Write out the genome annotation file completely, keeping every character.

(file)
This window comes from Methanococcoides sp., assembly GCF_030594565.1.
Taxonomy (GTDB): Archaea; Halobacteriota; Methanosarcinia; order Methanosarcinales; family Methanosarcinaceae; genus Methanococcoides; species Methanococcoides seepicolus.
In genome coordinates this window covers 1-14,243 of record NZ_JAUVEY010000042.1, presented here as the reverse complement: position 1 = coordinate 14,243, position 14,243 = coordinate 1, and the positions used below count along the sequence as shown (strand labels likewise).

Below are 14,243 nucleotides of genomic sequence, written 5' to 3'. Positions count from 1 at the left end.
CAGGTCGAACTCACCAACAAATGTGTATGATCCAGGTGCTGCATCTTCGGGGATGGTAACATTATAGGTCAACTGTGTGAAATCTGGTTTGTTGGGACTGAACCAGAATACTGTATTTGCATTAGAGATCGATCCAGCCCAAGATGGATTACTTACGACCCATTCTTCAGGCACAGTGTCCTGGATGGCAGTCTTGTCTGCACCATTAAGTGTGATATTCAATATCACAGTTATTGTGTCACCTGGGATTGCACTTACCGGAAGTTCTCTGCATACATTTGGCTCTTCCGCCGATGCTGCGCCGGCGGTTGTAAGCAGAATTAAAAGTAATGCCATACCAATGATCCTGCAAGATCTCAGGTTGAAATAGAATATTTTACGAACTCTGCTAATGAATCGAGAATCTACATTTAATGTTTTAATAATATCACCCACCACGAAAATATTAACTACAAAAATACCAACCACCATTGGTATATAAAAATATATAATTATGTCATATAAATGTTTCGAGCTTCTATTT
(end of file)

This window comes from Methanococcoides sp., assembly GCF_030594565.1.
Taxonomy (GTDB): Archaea; Halobacteriota; Methanosarcinia; order Methanosarcinales; family Methanosarcinaceae; genus Methanococcoides; species Methanococcoides seepicolus.
In genome coordinates this window covers 1-14,243 of record NZ_JAUVEY010000042.1, presented here as the reverse complement: position 1 = coordinate 14,243, position 14,243 = coordinate 1, and the positions used below count along the sequence as shown (strand labels likewise).

Below are 14,243 nucleotides of genomic sequence, written 5' to 3'. Positions count from 1 at the left end.
CAGGTCGAACTCACCAACAAATGTGTATGATCCAGGTGCTGCATCTTCGGGGATGGTAACATTATAGGTCAACTGTGTGAAATCTGGTTTGTTGGGACTGAACCAGAATACTGTATTTGCATTAGAGATCGATCCAGCCCAAGATGGATTACTTACGACCCATTCTTCAGGCACAGTGTCCTGGATGGCAGTCTTGTCTGCACCATTAAGTGTGATATTCAATATCACAGTTATTGTGTCACCTGGGATTGCACTTACCGGAAGTTCTCTGCATACATTTGGCTCTTCCGCCGATGCTGCGCCGGCGGTTGTAAGCAGAATTAAAAGTAATGCCATACCAATGATCCTGCAAGATCTCAGGTTGAAATAGAATATTTTACGAACTCTGCTAATGAATCGAGAATCTACATTTAATGTTTTAATAATATCACCCACCACGAAAATATTAACTACAAAAATACCAACCACCATTGGTATATAAAAATATATAATTATGTCATATAAATGTTTCGAGCTTCTATTT